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5 Tips for Going Out and Avoiding an Interstitial Cystitis Flare

Updated: Aug 11, 2022

If you are like me, you suffer from a serious case of FOMO (fear of missing out). When I was dealing with Interstitial Cystitis during my college years, I would either drink alcohol and suffer the consequences, or not drink and feel like I was missing out. And don't even get me started with bar/party snacks - buffalo chicken dip, beer cheese pretzels, you name it, I want it.

Can you relate?

Well, over the years I have learned how to go out with friends and minimize the FOMO. As countries around the world are beginning to open up and relax restrictions, I wanted to create a list of 5 tips to keep you feeling involved when out at a restaurant, bar, event, or even just a night in with friends. ​​​​

1. HYDRATE - Probably the most common thing I tell people with IC. If you have damage to your bladder lining and your urine is too concentrated, you can end up with pain or other symptoms. By sipping on water all day leading up to the event, you will keep your body hydrated and prevent pain from urine that is too concentrated. And I mean it - all day - not just going without water for hours and then chugging a bottle. This will increase your frequency which is not ideal. Preparation is key, IC warriors.

​​Another tip I have for you is to keep a water bottle in your purse - check me out in this pic below of me at a bar last weekend drinking my water. Ladies, invest in a big purse, you will thank me later. Men, feel free to get yourself a murse (man-purse) or a satchel - they are pretty trendy right now! You can even go a step further and add 1/2 tsp of baking soda to your water bottle. The next morning your body will be grateful.

If the water bottle/purse scenario is a no go, you can always ask a waitress or bartender for water. They will not give you s*** for it.

2. EAT RIGHT - This one is a given. You need to fuel your body with the nutrients it needs to thrive. I'm talking a diet balanced with carbs, protein and fat. If you aren't providing your body with nourishing foods, it will let you know.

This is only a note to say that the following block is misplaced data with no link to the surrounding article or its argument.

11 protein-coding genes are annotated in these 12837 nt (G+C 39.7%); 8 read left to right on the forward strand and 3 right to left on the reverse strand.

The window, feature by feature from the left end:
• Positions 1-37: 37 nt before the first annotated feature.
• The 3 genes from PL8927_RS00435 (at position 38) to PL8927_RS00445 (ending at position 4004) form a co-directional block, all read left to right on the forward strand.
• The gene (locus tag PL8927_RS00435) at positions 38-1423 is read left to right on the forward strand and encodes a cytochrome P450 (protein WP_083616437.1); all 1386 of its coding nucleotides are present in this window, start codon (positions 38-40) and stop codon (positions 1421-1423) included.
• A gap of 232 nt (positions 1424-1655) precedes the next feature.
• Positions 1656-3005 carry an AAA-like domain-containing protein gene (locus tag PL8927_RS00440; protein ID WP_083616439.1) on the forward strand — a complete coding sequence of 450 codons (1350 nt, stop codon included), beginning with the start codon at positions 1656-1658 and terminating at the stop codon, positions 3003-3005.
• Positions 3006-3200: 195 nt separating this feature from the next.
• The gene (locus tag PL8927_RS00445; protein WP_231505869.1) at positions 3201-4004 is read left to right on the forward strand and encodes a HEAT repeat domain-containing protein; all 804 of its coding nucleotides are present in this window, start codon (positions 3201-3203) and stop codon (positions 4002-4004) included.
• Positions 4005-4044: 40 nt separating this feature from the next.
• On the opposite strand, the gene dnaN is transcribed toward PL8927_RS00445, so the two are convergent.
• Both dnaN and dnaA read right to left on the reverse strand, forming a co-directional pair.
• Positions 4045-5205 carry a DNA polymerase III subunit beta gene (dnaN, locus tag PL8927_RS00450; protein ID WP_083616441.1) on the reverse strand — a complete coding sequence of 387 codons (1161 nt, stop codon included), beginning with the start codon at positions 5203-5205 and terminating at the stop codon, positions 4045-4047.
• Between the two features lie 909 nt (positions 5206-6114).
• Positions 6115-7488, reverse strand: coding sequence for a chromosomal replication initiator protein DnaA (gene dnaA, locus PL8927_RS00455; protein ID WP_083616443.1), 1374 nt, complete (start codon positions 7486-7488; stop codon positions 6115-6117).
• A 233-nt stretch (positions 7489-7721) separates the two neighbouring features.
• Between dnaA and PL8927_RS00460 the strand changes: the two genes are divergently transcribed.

The other part of this is you need to prepare for the night out by avoiding your unique dietary triggers leading up to the event. You should have already identified your personal triggers (if not, I can help) and know what to avoid/limit. Feel free to utilize my Bladder Friendly Diet list here for reference. We want to minimize all potential triggers for a flare.

3. KEEP STRESS AT BAY - Mental health is KEY. If you are worrying about how your bladder will react at the event, your body may tense up and put unnecessary stress on the bladder and your body as a whole. Most IC warriors that I run into admit stress is a major trigger for them.

Try a method of stress management, such as:

-Go for a walk


-Distract yourself (read a book, talk to a friend, find a hobby)

-Stretch your pelvic floor

The most important thing is to do what works for you.

4. DRESS FOR SUCCESS - If you aren't comfortable and confident in what you are wearing, you can create additional stress on the blade. Those skinny jeans, jean shorts, and tight dresses aren't doing you any favors. Girls - try a dress or a romper - you will NOT regret the feeling of freedom in your lady region. Men, same goes for you - keep the pants loose (you can wear a dress/skirt if you'd like - no judgement here!).

Also important is footwear. Guys - you are lucky. You can get away with wearing sneakers. Ladies - those high heels are NOT worth it. You can put strain on your back and further irritate your bladder. Try a cute sneaker (those white sneakers are in right now), a flat or a sandal with support. If you absolutely must wear heels, make sure to stretch beforehand and take sitting breaks to give your back a rest.

5. DRINK SMART​​​​​​ - I want to start off by saying, I do not recommend alcohol until you've completed an Elimination diet. If you have done an Elimination diet and know what alcohol and what amount you can tolerate, go for it. But if you haven't and you are dead set on drinking, here's some ideas that you may be able to tolerate:

-Light lager or ale

-Dry wine without nitrates

-Bourbon, scotch, brandy, gin

Like I said, try at your own risk, and make sure to drink water between drinks. You may be able to minimize symptoms by taking Azo/Pyridium or Uribel.

Hopefully, these tips help you to feel more confident in going out with friends. IC does not have to hold you back from making memories with loved ones!

Follow me for more information regarding the IC diet!

Instagram: @callieknutrition

Tiktok: @callieknutrition

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